Buencamino is resident satirist of Action for Economic Reforms. This was published in the February 16, 2011 edition of the Business Mirror, page A6.

“Beauty is only skin deep, but ugly goes clean to the bone” – Dorothy Parker

I spilled a steaming hot cup of coffee on my lap because of the headline, “Pinays prefer ugly rich husbands.”  Now I’m laid up waiting for the burns to heal. But the good news is I found time to reflect on the Social Weather Stations survey that prompted the headline.

SWS asked their respondents: “If you were to choose one of the following two persons to be your lifetime partner, who would you pick: A person who is rich but ugly, or A person who is good-looking but poor?” [translated from Pilipino]

Several questions immediately come to mind: What is the civil status of the respondents? Why was the question limited to those two types of mates? Why exclude those who are rich and good-looking and those who are poor and ugly? SWS did not even include those who are neither handsome nor ugly and neither rich nor poor. I belong to that category: the so-sos of the world. Does anybody give a damn about us?

Let’s break down the survey results, beginning with sex and age groups, ladies first.

Seventy one percent of women aged 18-24 went for the ugly but rich mate while in the 25 -34 age-group only 61 percent wanted that sort of man. That’s a huge drop of 10 percent. Do women suddenly change on the eve of their 25th birthday?

At any rate, the numbers go down as women’s ages go up. The preference for ugly but rich goes down to 57 percent for women aged 35- 44, 51 percent for those aged 45-54, and 50 percent for those aged 55 and up. Does that mean women get less choosy with age and by age 55 they don’t care one way or the other?

Going to the men: 52 percent of men in all ages, with the exception of those aged 35-44, picked looks over bank account.

What does the difference between the responses of men and women tell us?

Women look at the long term. They know that looks don’t last forever. In addition, their mothers handed them down two eternal truths: (1) God made man so that women would have something to mold; and (2) molding a man is a heavy task that can be made lighter with money.

Men are different. They pick women off the shelf. They take women at face value; pardon the pun. Men are not interested in transforming a woman. They know that playing Prof. Henry Higgins to women is gay. More importantly, fathers taught their sons to read the Classics and take to heart the observation of the Roman poet Publius Ovidius Naso (43 BC – AD 17) who said, “At night there is no such thing as an ugly woman.”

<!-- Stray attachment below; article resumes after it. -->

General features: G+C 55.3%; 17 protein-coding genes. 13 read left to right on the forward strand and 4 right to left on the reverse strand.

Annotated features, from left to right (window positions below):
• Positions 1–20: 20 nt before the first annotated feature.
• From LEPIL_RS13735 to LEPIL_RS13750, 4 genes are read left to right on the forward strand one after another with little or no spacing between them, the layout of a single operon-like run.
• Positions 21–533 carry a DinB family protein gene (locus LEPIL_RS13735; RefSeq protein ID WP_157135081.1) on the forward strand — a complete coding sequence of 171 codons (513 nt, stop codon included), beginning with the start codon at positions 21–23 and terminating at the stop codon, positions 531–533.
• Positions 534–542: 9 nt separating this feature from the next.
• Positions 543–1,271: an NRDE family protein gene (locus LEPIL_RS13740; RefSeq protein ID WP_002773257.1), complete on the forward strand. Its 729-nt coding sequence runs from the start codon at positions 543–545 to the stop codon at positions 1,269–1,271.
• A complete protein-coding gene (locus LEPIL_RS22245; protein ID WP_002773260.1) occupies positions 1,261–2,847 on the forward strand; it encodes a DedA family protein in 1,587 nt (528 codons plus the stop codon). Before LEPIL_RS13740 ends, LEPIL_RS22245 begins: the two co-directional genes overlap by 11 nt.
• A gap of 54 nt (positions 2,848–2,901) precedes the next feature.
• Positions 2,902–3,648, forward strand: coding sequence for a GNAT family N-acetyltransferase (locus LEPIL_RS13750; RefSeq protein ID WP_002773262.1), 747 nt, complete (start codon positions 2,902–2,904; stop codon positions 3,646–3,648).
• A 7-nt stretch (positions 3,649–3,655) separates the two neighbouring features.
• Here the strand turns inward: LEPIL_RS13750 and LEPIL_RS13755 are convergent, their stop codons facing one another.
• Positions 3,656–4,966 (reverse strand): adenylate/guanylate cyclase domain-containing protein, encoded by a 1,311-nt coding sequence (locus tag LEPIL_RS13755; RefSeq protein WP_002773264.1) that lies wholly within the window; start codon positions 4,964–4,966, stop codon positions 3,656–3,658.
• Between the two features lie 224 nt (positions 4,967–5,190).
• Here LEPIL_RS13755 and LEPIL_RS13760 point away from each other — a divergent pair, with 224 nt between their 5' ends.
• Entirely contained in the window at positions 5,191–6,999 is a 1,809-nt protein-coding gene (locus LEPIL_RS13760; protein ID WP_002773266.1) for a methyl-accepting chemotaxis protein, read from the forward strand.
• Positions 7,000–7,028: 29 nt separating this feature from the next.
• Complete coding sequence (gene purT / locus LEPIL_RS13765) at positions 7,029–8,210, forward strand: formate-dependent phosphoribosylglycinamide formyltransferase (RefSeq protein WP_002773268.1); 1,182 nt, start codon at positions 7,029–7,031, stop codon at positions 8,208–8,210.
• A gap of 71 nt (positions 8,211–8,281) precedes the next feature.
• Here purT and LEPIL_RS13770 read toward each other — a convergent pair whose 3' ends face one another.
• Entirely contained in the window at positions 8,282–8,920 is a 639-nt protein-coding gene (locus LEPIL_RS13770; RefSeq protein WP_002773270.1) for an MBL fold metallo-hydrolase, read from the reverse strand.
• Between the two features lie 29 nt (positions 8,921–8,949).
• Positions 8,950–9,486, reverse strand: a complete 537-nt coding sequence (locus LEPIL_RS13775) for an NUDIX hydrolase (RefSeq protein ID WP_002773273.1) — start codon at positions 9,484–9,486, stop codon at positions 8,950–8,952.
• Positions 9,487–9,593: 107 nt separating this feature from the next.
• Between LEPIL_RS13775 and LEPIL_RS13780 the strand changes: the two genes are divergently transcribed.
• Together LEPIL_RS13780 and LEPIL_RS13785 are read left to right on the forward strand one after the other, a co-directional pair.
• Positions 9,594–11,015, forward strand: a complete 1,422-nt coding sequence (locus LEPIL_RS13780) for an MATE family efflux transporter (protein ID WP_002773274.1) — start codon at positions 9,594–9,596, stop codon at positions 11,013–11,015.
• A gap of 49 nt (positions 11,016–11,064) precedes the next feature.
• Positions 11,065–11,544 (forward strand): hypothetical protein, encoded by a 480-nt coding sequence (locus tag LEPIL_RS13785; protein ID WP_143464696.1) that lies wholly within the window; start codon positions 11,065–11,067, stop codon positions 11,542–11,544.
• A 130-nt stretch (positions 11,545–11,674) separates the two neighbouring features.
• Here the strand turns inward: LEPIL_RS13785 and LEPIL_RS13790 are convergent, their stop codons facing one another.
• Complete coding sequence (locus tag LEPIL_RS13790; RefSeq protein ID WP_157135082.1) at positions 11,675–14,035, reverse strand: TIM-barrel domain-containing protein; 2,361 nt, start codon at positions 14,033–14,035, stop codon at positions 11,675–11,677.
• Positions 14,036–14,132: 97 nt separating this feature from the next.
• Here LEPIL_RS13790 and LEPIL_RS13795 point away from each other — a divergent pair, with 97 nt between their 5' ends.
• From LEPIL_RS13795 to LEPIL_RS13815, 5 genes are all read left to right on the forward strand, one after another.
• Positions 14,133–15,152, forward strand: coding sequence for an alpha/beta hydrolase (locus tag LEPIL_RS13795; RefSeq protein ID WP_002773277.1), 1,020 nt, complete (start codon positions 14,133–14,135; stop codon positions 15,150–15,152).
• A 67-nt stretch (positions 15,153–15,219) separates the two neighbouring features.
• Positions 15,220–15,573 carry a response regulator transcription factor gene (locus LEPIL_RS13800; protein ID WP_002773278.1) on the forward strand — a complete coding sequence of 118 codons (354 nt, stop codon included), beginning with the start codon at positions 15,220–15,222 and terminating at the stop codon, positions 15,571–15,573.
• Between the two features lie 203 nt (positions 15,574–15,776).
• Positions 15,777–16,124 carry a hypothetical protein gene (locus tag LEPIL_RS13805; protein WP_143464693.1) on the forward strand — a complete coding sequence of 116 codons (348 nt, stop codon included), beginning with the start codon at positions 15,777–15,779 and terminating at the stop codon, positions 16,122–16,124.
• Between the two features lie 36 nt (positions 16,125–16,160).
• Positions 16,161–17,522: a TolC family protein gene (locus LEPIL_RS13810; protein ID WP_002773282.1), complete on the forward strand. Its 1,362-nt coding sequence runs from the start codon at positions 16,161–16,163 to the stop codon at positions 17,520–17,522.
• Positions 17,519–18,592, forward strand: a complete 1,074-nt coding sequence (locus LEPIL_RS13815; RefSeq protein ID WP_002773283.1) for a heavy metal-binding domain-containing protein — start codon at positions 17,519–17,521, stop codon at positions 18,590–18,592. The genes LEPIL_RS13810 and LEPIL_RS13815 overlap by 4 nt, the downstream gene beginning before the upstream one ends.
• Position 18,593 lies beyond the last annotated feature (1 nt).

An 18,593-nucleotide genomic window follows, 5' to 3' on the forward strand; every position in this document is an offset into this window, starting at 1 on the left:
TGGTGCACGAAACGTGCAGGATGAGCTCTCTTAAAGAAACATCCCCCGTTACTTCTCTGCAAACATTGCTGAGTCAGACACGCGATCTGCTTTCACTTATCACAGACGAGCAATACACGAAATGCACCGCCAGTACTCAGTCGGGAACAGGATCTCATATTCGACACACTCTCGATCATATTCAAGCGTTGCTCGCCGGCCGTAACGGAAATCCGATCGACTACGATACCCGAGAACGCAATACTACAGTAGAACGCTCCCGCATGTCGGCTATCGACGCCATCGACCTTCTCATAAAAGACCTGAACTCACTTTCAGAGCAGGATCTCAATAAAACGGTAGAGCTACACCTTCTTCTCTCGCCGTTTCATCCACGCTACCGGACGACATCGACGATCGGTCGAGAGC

Now let’s look at the breakdown based on geography and economic class.

Fifty five percent of all respondents from Metro Manila and Luzon picked ugly but rich mates over good-looking but poor. That’s bad news for lookers. But the good news is in Mindanao, where 56 percent choose good looks over money. The Visayas are a toss-up, 50 to 49. Unfortunately, I’m not sure what those numbers say about the respondents.

Does it mean that the respondents from Metro-Manila and Luzon would rather make love to a wallet?  Do southern Filipinos know something their northern cousins don’t? I guess it really does not matter because what is important is that the next generation of southern Filipinos will be more pleasing to the eye.

Let’s go to economic classes. Fifty seven percent of ABC and 52 percent of D chose ugly but rich while 48 percent of E went for looks over wealth. What does that tell us? Since E outnumbers all other economic classes, lookers will inevitably overwhelm uglies, nationwide. Thank God for that. But that’s bad news for the communist party because beautiful people don’t wage class war against other beautiful people. They would rather make love than war. More thanks to God.

All in all, I think the survey’s findings are a testament to the eternal wisdom of Mae West: “I’ve been rich and I’ve been poor. Believe me, rich is better.”

‘Yun lang.